How to diversify your retirement income portfolio

Many older workers and retirees are facing a "do-it-yourself" retirement, where you're on your own to figure out how to use your 401(k) and IRA to generate a retirement paycheck that lasts for the rest of your life. To meet this significant challenge, you might consider constructing a diversified portfolio of retirement income that will address your unique goals and circumstances.

You'll gain valuable insights about this strategy from a recent major study that's a collaboration between the Stanford Center on Longevity (SCL) and the Society of Actuaries (SOA). Full disclosure: I was a co-author of this study, along with Wade Pfau and Joe Tomlinson.

The table below shows how various retirement income generators (RIGs) meet common retirement income planning goals.

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It's important to point out that no single RIG that has "yes" answers to every possible goal. Also, the "yes" and "no" answers for some RIGs tend to complement each other, which is one reason to diversify your retirement income to satisfy your unique goals and circumstances.

This table is intended to illustrate broad concepts, and the above ratings are generalizations. There can be exceptions to the ratings, and you might have good reasons to disagree with some of the answers. For example:

  • A systematic withdrawal program (SWP) with a very conservative withdrawal rate might have a good chance of lasting as long as you live.
  • A SWP invested entirely in government bonds (aka a "bond ladder") offers downside protection.
  • Some annuities have the potential for growth.
  • Work doesn't lend itself well to some of these goals and may present the most exceptions or disagreements.
  • Reverse mortgages have a potential for a legacy only to the extent that the value of the house exceeds the loan value when the home is eventually sold.

In case you're wondering about some potentially questionable rankings regarding maximizing your income:

  • Social Security ranks "yes" to this goal because most retirees can significantly increase their expected lifetime payout by delaying the start of benefits.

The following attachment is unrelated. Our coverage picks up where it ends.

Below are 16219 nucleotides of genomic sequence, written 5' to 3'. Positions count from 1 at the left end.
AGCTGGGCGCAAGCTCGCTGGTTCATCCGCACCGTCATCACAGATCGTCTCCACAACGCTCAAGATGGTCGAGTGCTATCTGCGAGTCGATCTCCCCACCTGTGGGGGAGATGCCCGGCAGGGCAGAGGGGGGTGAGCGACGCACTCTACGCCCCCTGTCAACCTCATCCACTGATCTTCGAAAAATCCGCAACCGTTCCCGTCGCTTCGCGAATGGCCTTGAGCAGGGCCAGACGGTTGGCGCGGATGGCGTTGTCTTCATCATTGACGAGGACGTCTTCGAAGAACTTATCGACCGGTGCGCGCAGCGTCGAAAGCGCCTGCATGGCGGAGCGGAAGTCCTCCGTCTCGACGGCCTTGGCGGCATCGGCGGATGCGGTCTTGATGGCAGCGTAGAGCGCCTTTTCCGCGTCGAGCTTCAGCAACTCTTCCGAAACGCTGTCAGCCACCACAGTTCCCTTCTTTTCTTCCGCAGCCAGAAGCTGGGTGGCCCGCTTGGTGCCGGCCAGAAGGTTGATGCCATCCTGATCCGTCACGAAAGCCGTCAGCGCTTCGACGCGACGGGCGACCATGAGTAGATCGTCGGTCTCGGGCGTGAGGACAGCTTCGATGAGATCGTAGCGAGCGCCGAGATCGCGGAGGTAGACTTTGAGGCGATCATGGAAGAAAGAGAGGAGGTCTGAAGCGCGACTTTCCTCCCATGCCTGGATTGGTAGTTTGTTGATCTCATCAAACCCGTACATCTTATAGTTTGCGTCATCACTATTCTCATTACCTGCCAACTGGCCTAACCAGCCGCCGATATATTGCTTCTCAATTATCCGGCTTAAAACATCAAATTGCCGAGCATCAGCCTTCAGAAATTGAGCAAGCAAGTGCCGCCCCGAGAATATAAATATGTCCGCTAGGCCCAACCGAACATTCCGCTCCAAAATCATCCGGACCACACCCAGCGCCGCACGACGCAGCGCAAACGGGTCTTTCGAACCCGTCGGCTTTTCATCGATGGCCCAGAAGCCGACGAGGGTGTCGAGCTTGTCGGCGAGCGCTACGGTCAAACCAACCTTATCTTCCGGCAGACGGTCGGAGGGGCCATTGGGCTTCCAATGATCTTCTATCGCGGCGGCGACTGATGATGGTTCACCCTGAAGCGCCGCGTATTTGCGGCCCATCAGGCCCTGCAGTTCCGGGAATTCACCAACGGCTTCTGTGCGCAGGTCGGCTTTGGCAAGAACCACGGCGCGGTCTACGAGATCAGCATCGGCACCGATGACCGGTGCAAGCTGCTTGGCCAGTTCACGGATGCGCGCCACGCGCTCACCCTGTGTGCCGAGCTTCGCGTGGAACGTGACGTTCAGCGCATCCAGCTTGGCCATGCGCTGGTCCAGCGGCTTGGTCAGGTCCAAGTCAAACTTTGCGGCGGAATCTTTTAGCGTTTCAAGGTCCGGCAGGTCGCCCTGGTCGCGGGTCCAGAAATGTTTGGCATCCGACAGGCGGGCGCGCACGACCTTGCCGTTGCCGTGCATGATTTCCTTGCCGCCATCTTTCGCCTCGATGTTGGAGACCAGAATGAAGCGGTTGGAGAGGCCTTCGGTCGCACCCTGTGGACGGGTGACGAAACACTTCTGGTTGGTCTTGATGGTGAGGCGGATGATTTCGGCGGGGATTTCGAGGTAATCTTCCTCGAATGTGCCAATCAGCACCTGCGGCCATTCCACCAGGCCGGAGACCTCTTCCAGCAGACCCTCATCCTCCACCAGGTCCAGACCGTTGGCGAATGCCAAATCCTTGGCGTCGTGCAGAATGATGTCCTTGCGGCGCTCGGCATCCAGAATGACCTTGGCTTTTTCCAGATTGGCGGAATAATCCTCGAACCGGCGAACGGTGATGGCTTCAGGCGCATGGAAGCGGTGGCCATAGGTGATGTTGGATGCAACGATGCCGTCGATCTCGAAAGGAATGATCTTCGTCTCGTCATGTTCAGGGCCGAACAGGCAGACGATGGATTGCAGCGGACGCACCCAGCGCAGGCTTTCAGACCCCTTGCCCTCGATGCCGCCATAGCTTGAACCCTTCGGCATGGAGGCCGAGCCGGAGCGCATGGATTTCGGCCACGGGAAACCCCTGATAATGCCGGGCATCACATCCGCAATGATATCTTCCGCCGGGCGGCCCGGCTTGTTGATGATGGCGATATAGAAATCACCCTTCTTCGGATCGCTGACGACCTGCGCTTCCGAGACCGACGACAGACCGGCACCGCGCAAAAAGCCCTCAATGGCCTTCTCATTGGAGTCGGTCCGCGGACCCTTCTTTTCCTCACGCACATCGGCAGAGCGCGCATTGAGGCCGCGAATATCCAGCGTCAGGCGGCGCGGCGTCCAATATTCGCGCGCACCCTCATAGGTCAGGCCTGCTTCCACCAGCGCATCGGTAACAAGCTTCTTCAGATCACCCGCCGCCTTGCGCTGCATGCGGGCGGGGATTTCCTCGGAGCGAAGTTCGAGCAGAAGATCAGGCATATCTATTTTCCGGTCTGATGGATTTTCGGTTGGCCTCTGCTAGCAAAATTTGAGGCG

• Annuities rank "yes" to this goal because you spend all of your principal over your lifetime. By contrast, with invested savings and rental property, principal typically remains unused at your death.
  • Work ranks "yes" to this goal because it gives you extra spending money and may enable you to delay starting Social Security or drawing down on savings. But a "no" answer would be reasonable as well.

The SCL/SOA study shows how you can quantify the trade-off between these goals and RIGs (although it didn't analyze working, rental income or reverse mortgages). For example:

  • You might increase the amount of your expected lifetime income by maximizing your Social Security benefits or buying an annuity. But in the process, you'll reduce the amount of savings you can access throughout your life.
  • You can increase the amount of income you might expect over your lifetime by raising the amount you invest in stocks, but you're more vulnerable to equity market crashes. Investing more in bonds should provide some downside protection but will reduce your expected lifetime income.

Here's one way to put all these ideas together:

  • Cover your basic living expenses with a floor of guaranteed lifetime income that you can't outlive and that won't decline when the stock market crashes. Such sources include Social Security, annuities and potentially bond ladders. These become the safe "bond" portion of your retirement income portfolio.
  • Cover your discretionary living expenses from invested savings with a high allocation to stocks.
  • Work just enough in your 60s and 70s to give you extra spending money, get you out of the house, nurture social contacts and delay drawing down Social Security and retirement savings as long as possible, up to age 70.
  • People who have the time, skill and temperament might consider investing in real estate rental property to diversify their income. Alternatively, real estate investment trusts (REITs) can be an easier way to invest for income with real estate.
  • People with low savings in 401(k) and IRAs but substantial home equity might explore a reverse mortgage to boost their retirement income.

You have a lot to consider regarding the task of generating a reliable, retirement income that might need to last 20 to 30 years or more. The SCL/SOA report can help you (or your advisor) build a diversified retirement income portfolio that meets your unique goals and circumstances. This will help you sleep better at night during your retirement!

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    Steve Vernon helped large employers design and manage their retirement programs for more than 35 years as a consulting actuary. Now he's a research scholar for the Stanford Center on Longevity, where he helps collect, direct and disseminate research that will improve the financial security of seniors. He's also president of Rest-of-Life Communications, delivers retirement planning workshops and authored Money for Life: Turn Your IRA and 401(k) Into a Lifetime Retirement Paycheck and Recession-Proof Your Retirement Years.